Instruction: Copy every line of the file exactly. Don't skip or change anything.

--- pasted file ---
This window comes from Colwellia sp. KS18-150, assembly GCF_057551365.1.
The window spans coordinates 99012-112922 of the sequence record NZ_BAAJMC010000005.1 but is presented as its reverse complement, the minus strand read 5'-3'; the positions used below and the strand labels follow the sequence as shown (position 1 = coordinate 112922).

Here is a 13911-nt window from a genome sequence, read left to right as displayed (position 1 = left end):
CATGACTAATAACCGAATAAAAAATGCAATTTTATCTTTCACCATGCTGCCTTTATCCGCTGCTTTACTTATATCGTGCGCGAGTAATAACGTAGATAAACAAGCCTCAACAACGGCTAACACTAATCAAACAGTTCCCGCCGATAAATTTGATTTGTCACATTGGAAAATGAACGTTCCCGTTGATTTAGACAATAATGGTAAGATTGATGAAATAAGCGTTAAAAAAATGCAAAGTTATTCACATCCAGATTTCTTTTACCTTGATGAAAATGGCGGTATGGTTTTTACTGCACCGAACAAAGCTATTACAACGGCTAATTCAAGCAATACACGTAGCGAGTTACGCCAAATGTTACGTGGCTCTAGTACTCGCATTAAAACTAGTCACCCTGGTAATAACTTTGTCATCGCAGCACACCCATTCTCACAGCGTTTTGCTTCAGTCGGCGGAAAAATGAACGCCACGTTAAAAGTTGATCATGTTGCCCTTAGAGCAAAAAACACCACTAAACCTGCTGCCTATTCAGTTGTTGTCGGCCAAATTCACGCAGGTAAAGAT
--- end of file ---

This window comes from Colwellia sp. KS18-150, assembly GCF_057551365.1.
The window spans coordinates 99012-112922 of the sequence record NZ_BAAJMC010000005.1 but is presented as its reverse complement, the minus strand read 5'-3'; the positions used below and the strand labels follow the sequence as shown (position 1 = coordinate 112922).

Here is a 13911-nt window from a genome sequence, read left to right as displayed (position 1 = left end):
CATGACTAATAACCGAATAAAAAATGCAATTTTATCTTTCACCATGCTGCCTTTATCCGCTGCTTTACTTATATCGTGCGCGAGTAATAACGTAGATAAACAAGCCTCAACAACGGCTAACACTAATCAAACAGTTCCCGCCGATAAATTTGATTTGTCACATTGGAAAATGAACGTTCCCGTTGATTTAGACAATAATGGTAAGATTGATGAAATAAGCGTTAAAAAAATGCAAAGTTATTCACATCCAGATTTCTTTTACCTTGATGAAAATGGCGGTATGGTTTTTACTGCACCGAACAAAGCTATTACAACGGCTAATTCAAGCAATACACGTAGCGAGTTACGCCAAATGTTACGTGGCTCTAGTACTCGCATTAAAACTAGTCACCCTGGTAATAACTTTGTCATCGCAGCACACCCATTCTCACAGCGTTTTGCTTCAGTCGGCGGAAAAATGAACGCCACGTTAAAAGTTGATCATGTTGCCCTTAGAGCAAAAAACACCACTAAACCTGCTGCCTATTCAGTTGTTGTCGGCCAAATTCACGCAGGTAAAGAT